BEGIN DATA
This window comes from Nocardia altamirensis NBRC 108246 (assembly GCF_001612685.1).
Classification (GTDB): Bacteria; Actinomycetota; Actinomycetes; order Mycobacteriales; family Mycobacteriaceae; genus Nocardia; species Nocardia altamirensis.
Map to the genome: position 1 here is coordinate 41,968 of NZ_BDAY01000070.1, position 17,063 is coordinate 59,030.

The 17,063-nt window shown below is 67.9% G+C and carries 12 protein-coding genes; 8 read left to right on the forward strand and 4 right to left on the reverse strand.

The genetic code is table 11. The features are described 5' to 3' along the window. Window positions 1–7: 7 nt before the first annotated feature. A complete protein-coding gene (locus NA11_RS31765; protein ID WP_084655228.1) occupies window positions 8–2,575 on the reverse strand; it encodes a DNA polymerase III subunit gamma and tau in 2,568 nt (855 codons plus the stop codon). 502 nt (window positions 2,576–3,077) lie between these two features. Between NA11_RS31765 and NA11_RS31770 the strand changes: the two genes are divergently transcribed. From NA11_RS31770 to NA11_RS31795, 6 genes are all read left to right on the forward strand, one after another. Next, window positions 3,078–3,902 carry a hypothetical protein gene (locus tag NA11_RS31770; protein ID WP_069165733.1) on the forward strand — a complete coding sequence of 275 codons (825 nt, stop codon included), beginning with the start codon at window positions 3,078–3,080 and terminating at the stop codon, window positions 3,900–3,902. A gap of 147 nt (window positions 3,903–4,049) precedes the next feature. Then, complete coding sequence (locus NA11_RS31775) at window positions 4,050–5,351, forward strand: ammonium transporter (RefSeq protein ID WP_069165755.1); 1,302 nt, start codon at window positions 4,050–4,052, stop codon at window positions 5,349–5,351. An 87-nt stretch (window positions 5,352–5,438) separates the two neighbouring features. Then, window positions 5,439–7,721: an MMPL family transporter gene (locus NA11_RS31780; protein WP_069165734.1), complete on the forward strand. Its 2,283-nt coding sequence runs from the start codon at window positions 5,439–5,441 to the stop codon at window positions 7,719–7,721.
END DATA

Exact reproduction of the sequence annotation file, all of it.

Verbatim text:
This window comes from Nocardia altamirensis NBRC 108246 (assembly GCF_001612685.1).
Classification (GTDB): Bacteria; Actinomycetota; Actinomycetes; order Mycobacteriales; family Mycobacteriaceae; genus Nocardia; species Nocardia altamirensis.
Map to the genome: position 1 here is coordinate 41,968 of NZ_BDAY01000070.1, position 17,063 is coordinate 59,030.

The 17,063-nt window shown below is 67.9% G+C and carries 12 protein-coding genes; 8 read left to right on the forward strand and 4 right to left on the reverse strand.

The genetic code is table 11. The features are described 5' to 3' along the window. Window positions 1–7: 7 nt before the first annotated feature. A complete protein-coding gene (locus NA11_RS31765; protein ID WP_084655228.1) occupies window positions 8–2,575 on the reverse strand; it encodes a DNA polymerase III subunit gamma and tau in 2,568 nt (855 codons plus the stop codon). 502 nt (window positions 2,576–3,077) lie between these two features. Between NA11_RS31765 and NA11_RS31770 the strand changes: the two genes are divergently transcribed. From NA11_RS31770 to NA11_RS31795, 6 genes are all read left to right on the forward strand, one after another. Next, window positions 3,078–3,902 carry a hypothetical protein gene (locus tag NA11_RS31770; protein ID WP_069165733.1) on the forward strand — a complete coding sequence of 275 codons (825 nt, stop codon included), beginning with the start codon at window positions 3,078–3,080 and terminating at the stop codon, window positions 3,900–3,902. A gap of 147 nt (window positions 3,903–4,049) precedes the next feature. Then, complete coding sequence (locus NA11_RS31775) at window positions 4,050–5,351, forward strand: ammonium transporter (RefSeq protein ID WP_069165755.1); 1,302 nt, start codon at window positions 4,050–4,052, stop codon at window positions 5,349–5,351. An 87-nt stretch (window positions 5,352–5,438) separates the two neighbouring features. Then, window positions 5,439–7,721: an MMPL family transporter gene (locus NA11_RS31780; protein WP_069165734.1), complete on the forward strand. Its 2,283-nt coding sequence runs from the start codon at window positions 5,439–5,441 to the stop codon at window positions 7,719–7,721.